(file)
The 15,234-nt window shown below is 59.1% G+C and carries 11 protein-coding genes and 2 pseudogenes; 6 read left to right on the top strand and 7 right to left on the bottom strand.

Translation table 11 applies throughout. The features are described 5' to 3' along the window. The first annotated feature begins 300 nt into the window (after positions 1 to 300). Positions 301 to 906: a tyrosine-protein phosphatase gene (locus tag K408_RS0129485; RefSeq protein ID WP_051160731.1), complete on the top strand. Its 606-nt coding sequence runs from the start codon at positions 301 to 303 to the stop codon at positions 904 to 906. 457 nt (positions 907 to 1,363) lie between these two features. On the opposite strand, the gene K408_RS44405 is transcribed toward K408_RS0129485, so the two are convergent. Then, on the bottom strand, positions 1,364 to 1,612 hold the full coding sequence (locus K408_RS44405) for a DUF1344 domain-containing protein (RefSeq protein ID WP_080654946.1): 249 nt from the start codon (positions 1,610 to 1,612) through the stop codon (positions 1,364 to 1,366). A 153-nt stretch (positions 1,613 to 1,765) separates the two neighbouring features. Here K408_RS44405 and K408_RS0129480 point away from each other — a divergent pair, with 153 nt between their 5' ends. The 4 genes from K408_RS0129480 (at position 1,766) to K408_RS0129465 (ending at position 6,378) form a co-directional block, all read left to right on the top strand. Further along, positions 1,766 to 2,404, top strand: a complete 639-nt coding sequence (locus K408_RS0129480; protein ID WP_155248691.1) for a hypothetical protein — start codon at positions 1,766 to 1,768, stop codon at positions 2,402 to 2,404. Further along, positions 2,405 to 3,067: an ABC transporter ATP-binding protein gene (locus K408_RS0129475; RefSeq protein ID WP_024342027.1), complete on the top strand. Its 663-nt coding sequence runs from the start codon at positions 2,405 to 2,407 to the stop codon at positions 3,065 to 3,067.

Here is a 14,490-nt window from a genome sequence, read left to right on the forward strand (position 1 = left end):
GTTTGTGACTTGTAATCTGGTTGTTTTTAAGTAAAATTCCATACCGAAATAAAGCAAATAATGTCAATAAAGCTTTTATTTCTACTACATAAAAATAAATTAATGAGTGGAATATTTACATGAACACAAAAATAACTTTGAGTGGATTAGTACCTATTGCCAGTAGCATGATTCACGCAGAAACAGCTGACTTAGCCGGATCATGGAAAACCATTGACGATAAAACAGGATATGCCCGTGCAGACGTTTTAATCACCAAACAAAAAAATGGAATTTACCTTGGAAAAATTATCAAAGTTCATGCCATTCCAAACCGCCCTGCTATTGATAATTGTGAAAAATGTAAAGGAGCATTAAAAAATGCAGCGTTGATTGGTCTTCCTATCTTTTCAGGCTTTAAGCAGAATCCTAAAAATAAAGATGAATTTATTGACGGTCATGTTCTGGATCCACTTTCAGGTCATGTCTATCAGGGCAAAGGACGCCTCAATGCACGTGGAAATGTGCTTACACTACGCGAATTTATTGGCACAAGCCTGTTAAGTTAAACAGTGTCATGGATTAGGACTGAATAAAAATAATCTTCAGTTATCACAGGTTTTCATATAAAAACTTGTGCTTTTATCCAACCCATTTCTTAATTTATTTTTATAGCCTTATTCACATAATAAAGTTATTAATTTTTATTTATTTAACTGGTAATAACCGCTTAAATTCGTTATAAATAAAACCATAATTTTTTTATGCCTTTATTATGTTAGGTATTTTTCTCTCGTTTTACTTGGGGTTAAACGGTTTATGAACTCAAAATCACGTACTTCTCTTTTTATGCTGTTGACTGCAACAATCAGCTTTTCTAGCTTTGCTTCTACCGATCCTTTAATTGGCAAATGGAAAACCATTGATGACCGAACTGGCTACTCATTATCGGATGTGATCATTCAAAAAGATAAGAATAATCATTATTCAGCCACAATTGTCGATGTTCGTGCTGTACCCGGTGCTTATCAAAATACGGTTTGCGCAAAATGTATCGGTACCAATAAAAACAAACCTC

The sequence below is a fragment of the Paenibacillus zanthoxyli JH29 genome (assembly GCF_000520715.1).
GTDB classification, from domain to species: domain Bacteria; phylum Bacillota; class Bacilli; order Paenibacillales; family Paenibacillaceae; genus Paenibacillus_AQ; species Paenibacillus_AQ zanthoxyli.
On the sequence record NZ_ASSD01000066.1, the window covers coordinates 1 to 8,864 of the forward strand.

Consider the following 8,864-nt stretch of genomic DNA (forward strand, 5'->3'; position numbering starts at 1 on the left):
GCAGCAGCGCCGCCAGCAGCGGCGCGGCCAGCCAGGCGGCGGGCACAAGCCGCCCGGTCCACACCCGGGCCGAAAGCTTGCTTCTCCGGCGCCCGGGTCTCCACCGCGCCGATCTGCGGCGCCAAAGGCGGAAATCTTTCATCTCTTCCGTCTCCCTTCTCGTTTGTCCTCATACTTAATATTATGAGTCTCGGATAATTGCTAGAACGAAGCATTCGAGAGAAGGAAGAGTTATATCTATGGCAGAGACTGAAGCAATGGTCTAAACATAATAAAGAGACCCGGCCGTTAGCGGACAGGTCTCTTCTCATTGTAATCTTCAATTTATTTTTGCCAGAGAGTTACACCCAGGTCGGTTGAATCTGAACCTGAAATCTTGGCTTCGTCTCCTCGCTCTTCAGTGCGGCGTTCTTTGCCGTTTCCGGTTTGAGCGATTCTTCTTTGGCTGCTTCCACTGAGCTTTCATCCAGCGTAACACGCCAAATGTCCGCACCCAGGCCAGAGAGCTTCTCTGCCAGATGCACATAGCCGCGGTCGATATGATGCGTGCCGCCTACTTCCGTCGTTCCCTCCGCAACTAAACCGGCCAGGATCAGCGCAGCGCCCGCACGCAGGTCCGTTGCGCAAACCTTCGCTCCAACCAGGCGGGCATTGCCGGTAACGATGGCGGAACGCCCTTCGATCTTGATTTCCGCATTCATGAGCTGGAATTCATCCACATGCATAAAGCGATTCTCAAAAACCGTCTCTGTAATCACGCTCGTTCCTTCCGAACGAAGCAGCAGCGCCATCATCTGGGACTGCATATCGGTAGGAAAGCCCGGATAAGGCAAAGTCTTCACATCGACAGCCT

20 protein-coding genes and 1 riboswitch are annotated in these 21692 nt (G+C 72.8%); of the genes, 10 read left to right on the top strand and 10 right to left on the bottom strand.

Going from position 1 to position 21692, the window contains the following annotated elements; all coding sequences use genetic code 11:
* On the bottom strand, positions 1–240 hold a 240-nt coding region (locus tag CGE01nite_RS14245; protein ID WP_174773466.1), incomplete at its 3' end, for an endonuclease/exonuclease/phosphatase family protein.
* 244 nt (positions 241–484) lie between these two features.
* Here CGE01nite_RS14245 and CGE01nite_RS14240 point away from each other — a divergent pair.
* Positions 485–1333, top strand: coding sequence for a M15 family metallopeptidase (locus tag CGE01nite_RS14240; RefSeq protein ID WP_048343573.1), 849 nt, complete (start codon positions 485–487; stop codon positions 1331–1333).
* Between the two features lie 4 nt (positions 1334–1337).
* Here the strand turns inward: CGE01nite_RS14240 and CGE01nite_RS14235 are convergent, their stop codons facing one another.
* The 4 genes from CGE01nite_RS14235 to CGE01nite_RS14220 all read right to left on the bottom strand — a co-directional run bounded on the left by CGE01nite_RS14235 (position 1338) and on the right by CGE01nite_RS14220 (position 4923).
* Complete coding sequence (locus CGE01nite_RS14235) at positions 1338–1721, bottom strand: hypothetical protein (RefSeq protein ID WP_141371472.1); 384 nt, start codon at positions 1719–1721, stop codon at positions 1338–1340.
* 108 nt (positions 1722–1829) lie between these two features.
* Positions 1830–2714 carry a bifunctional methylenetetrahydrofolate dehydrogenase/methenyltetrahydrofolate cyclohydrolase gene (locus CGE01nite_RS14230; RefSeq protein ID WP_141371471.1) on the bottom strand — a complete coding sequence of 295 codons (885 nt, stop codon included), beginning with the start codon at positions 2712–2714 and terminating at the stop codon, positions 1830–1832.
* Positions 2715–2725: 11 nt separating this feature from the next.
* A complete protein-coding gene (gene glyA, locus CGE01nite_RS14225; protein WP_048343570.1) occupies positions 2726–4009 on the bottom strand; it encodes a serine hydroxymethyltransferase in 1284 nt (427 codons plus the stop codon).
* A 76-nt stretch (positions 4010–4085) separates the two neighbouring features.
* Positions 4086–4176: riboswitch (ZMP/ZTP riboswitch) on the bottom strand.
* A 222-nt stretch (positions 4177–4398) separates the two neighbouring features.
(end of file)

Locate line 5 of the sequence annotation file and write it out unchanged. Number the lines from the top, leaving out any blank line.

The sequence below is a fragment of the Paenibacillus zanthoxyli JH29 genome (assembly GCF_000520715.1).